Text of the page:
The Castle of Otranto, a Gothic Story

The Castle of Otranto, a Gothic Story


Horace Walpole



[7], ii-xxxii, [1], 2-245pp, [1]. Full contemporary calf by Edwards of Halifax, raised double bands, spine in six panels, title label to second panel, remaining panels with central urn, with fleuron corner pieces, with gilt rule either side of bands, covers with central panel of tree calf, with greek key border, within a double frame of Etruscanesque blind tool and gilt roll, with a thick and thin double fillet border, gilt line to edges, and a rope roll border to inner edges, watered silk doublures and pastedowns, a.e.g. with a fore-edge painting of Countess Weir Bridge on the River Exe. Gilt to spine rubbed and a little indistinct, joints repaired with Japanese tissue, rubbed to extremities, corners very slightly bumped. Internally some occasional light foxing, but fairly bright and clean. Red ruled throughout, with two engraved frontispiece's (Hazen's A and B plates, with B being a new plate and not just A with added detail), bound either side of the half-title. The engraver was Barlow according to Hazen, probably John Barlow (c.1759-1817 or later), see Alexander, 'A Biographical Dictionary of British and Irish Engravers, 1714-1820', pages 76-77. The title is the usual second state cancel, dated 1791. Housed in a modern cloth drop back box with leather title label to spine. The 'author' 'Onuphrio Muralto' is a near anagram of Horatio Walpole (with an M replacing the W). First printed in 1764, this seminal work by Walpole is widely regarded as the first Gothic novel. Edwards of Halifax were amongst the most successful and innovative bookbinders, booksellers, and publishers for about seventy-five years (1749-1826) (see Bentley, 'The Edwardses of Halifax', passim), and were largely responsible for reviving the fore-edge painting in England. The firm was started by William Edwards, and continued by his sons James and Richard. James Edwards was a friend of Horace Walpole, and published this volume, printed by Giambattista Bodoni in Parma, in an edition of three hundred copies on paper and five (though actually six) on vellum (Bentley, page 57). Bentley notes that there are at least three copies of this work known to have been produced with a fore-edge painting (Ibid, page 36). The Huntington Library has a copy with Lulworth Castle as a fore-edge (see Weber, 'Annotated Dictionary of Fore-Edge Painting Artists and Binders', page 113-4), and Weber goes on to note that 'Castle of Otranto' is one of the books "frequently ... specially bound and often have fore-edge paintings from Edwards" (Ibid, page 123), and a similar copy is included in Thomas Edwards' 1815 catalogue, "1351 Walpole's 'Castle of Otranto', elegant in Etruscan calf, gold borders to the plates, and an elegant drawing on the leaves" (Ibid, page 129). Hazen, pages 56-63; Summers, page 264; Rothschild 2492 (noting six copies on vellum)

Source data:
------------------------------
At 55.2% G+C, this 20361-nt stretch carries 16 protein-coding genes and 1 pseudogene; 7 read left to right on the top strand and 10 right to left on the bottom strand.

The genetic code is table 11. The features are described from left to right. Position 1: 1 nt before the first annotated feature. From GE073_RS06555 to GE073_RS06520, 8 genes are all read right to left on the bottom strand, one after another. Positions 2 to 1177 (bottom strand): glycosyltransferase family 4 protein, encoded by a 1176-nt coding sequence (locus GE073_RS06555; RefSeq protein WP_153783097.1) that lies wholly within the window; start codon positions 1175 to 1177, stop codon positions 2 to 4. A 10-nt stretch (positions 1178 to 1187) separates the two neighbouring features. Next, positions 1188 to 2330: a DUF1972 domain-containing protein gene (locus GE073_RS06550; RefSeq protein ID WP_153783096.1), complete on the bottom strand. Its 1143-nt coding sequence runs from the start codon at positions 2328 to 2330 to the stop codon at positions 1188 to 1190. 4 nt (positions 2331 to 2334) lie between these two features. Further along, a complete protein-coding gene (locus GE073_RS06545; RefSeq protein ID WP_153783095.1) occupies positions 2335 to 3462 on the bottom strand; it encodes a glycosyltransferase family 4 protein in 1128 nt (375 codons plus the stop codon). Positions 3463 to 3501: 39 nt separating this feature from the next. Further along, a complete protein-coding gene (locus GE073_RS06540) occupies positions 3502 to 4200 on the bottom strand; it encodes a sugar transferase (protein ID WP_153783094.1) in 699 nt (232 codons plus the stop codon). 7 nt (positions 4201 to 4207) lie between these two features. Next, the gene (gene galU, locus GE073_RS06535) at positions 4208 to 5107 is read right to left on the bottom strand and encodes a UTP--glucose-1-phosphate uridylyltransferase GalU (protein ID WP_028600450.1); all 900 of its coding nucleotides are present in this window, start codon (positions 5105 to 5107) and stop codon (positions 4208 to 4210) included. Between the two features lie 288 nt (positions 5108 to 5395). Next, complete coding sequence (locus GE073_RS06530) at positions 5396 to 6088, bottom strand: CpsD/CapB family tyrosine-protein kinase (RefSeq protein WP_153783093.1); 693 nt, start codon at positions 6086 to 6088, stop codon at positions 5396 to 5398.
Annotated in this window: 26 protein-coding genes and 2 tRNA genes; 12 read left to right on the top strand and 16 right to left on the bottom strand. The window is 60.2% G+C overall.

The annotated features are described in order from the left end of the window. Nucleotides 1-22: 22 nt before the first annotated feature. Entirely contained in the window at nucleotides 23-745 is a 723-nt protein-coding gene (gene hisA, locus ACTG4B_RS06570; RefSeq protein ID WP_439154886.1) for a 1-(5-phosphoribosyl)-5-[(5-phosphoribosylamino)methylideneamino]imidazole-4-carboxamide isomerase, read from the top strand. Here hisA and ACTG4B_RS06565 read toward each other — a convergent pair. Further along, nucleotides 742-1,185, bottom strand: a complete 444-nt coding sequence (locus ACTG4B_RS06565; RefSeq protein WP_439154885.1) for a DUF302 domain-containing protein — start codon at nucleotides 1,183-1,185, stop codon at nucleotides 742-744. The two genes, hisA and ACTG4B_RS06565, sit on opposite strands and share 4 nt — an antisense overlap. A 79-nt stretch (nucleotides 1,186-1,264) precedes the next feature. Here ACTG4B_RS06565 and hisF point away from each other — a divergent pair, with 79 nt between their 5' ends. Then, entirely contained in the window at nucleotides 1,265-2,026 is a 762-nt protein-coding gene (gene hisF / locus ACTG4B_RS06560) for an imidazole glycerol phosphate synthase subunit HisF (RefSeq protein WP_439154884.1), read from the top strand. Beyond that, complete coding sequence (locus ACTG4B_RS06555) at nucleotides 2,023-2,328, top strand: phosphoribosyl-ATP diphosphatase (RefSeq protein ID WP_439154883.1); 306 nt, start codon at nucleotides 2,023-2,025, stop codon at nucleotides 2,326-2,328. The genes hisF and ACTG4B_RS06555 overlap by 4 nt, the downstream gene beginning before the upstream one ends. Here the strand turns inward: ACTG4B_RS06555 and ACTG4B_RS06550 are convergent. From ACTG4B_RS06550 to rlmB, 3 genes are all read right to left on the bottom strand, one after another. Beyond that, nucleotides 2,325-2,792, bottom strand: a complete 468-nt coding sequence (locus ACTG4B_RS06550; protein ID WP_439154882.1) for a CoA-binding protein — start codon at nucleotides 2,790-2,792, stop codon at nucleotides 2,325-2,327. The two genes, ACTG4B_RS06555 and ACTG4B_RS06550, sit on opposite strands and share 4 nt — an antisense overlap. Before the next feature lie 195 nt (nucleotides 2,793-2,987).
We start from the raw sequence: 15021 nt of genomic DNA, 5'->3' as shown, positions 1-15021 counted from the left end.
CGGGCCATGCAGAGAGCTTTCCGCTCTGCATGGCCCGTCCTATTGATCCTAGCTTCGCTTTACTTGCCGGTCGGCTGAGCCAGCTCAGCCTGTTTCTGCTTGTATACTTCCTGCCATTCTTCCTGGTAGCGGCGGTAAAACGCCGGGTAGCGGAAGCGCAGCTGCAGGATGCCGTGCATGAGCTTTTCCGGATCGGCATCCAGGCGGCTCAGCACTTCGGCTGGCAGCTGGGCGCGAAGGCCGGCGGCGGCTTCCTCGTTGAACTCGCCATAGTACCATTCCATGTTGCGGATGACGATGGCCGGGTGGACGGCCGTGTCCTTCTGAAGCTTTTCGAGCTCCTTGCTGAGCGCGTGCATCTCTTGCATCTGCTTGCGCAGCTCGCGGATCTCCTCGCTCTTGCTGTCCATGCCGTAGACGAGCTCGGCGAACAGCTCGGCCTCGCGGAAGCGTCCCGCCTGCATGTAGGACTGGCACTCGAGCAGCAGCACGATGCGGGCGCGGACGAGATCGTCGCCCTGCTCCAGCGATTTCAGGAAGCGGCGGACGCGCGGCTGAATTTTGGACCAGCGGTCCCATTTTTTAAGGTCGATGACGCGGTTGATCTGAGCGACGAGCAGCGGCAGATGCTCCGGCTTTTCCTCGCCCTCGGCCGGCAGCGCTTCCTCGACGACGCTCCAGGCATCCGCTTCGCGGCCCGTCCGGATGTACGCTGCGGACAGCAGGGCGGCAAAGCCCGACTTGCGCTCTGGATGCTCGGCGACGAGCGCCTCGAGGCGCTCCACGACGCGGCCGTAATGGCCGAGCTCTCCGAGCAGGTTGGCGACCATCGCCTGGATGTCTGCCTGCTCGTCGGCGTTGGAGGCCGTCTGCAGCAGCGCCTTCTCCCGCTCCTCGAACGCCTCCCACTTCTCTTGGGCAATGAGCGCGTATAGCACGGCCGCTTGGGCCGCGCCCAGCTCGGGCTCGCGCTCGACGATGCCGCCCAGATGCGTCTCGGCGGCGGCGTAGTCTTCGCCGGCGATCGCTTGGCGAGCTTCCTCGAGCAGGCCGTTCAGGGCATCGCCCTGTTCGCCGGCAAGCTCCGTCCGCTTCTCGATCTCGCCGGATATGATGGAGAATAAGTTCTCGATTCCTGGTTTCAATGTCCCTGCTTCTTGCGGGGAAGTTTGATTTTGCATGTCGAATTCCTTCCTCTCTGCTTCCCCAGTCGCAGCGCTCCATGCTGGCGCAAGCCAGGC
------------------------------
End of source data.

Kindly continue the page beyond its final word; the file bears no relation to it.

Sixth Edition (First Thus)